Democracy and Corruption: A question of human conscience

Democracy is one of the administrative leaps we have taken in terms of human history and management. Democracy brought the idea of a paradigm shift of power from the minority group that exercises power upon the mass majority, to empowering common man and enabling him in the establishment and management of his state. The generous redistribution of power sounds super cool in terms of equality and empowerment. However, it comes with the price of a diffusion of responsibility. This new way of governance challenged the position of an authority figure, a fundamental ideal towards which the ordinary person could strive for, the core embodiment of the state and therefore was despised by great philosophers like Socrates. This serves as the foundation for arguments we raise in modern society while actively blaming democracy for the faults it is and it is not responsible for. One of the recurring themes in this context is the unchecked corrosion on development, corruption.

Corruption in any democracy is something that has systematically flourished across the various tiers and domains in any democracy. Ranging from bribe cases in small offices at the local level to cases involving tycoons that demand huge legislative procedures like extradition to corrupting the election results, thereby posing a large threat to the core of democracy.

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It is overwhelming to conclude that democracy is unsuccessful. But from an objective perspective, it depends. It is imperative not to forget that in a monarchy, the operational definition of corruption itself is controlled and defined by an aristocratic authority, let alone several other factors like underreporting of corruption, corruption by the monarch conveniently ignored etc. Hence as we weigh the two systems of administration, we can clearly see that the root of the problem is embedded not in the loopholes of the systems, but in the fundamental flaws in human beings. This elevates the problem to be addressed at a higher, philosophical perspective. Though this might seem quite abstract in the periphery, to the core, it is realigning the responsibility to the people, the citizen.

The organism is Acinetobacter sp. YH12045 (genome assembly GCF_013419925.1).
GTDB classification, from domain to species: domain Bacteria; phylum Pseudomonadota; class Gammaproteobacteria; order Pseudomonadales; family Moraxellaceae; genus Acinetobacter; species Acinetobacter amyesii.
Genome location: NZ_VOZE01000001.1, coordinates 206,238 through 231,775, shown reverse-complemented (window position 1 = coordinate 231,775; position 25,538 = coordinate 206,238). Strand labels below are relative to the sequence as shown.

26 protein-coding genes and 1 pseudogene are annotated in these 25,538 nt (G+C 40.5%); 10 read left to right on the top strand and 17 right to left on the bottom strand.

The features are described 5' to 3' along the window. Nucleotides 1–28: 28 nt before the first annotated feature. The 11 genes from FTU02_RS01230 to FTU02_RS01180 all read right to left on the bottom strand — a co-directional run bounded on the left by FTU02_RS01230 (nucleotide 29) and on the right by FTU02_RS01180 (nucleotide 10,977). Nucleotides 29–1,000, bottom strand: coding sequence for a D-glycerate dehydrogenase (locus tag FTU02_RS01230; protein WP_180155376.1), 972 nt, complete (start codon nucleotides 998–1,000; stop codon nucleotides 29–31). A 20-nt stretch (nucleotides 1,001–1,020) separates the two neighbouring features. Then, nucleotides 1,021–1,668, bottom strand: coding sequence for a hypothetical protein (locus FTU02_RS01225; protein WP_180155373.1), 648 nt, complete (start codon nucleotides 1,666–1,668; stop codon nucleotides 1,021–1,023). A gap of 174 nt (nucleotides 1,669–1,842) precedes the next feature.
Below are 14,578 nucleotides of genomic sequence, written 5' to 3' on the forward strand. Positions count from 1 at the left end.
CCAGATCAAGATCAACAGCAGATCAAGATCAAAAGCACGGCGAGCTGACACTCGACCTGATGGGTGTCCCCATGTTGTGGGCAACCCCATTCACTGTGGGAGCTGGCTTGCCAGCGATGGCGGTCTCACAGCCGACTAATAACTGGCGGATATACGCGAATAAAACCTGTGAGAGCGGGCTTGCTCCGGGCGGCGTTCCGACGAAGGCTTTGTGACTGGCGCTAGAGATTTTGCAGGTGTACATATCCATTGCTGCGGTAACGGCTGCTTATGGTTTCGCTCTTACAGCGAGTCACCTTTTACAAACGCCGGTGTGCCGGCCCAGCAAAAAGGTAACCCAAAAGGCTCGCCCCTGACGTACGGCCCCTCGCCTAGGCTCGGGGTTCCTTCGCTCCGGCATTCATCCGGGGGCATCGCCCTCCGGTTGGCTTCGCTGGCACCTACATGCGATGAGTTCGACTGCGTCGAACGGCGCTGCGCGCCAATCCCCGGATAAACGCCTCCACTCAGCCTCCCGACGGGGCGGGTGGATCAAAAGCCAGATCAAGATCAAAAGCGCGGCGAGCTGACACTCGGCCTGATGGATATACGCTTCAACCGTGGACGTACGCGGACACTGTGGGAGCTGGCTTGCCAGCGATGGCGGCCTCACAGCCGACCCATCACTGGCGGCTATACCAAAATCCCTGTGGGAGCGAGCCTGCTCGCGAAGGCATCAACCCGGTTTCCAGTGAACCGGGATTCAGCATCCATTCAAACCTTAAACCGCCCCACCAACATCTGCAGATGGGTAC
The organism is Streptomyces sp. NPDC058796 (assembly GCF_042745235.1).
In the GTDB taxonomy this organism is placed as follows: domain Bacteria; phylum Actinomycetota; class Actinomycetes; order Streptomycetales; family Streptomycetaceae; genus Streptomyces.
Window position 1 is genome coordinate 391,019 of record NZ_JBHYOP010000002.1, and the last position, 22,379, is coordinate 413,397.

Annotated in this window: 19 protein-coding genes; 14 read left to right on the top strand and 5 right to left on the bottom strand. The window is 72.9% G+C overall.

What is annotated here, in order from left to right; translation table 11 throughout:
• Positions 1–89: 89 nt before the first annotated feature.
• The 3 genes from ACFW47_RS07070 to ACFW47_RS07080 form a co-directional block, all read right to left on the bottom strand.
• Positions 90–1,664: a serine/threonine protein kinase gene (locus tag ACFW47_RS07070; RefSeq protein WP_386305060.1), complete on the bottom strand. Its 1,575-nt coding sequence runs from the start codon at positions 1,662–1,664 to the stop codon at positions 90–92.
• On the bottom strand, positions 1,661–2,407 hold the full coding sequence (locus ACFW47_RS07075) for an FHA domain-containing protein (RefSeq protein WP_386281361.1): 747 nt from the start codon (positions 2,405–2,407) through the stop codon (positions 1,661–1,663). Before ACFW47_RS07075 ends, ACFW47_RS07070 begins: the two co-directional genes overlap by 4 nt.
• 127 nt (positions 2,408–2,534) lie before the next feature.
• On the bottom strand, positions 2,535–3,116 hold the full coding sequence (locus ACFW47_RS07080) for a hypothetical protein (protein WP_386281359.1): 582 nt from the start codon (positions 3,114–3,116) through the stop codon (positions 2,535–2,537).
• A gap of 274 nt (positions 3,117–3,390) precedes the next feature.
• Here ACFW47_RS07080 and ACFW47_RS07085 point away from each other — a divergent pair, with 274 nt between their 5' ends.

This perspective gains further momentum in the modern scenario where democracy is evolving from being the paragon of hope to the reality with ugliness evident amidst its benefits. Democracy is of the people, by the people, and for the people. In such a system, the responsibilities, as well as the outcomes, lie in the hands of people. But, in practice, the term “people" has multiple hierarchies. Those who are responsible for corruption might not necessarily be the ones who'd be suffering its outcomes. So it's not quite easy and practical to say that people should avoid giving bribes as these are flawed, yet repetitive strategies that fail over and over again.

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One of the best strategies we can adopt for the long haul would be to understand the causes and psychosocial aspects associated with corruption. So far studies have shown that those in power are more likely to corrupt, people are more likely to engage in corruption if their personal gains are higher and that people tend to reduce corrupting once they associate it with negative emotions like guilt. A dominant theory in this area is the rational choice theory. According to this theory, corruption is explained as a calculated, strategic and self-interested behaviour that usually arises in power asymmetrical situations. However, this theory is now largely criticised particularly for its lack of validity as is evident in the words of political psychologist Jon Mercer (2005) that rational choice theories “explain how one should reason, not how one actually reasons”

With regards to power asymmetry, it is interesting to note that, democracy tries to address the inequality in power, however, it is not so in practice. This highlights how democracy has failed to align itself with the psychology of those who govern and those who are being governed. So the failure to address corruption by democracy is not something unique to this system but is also shared by its predecessors. An immediate strategy to address this issue in the backdrop of our limited understanding regarding corruption and its underlying causes may not be substantial or sustainable. So a relatively matured step that we can adopt with regard to this issue would be to invest in research associated with corruption.

In a tremendously changing global scenario as reported in the United Nations world happiness report (2019), due to major issues like migration as well as various tensions with regards to international relations, the face of our global socio-political system is drastically changing. Observing the trends of the past, such chaotic situations have always given reforms in administration. Hopefully, with time, we will witness the rise of a new system which is less flawed and would enable better governance.

- Ananda Krishnan

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Democracy and Corruption: A question of human conscience  Democracy and Corruption: A question of human conscience Reviewed by EMN on March 22, 2019 Rating: 5

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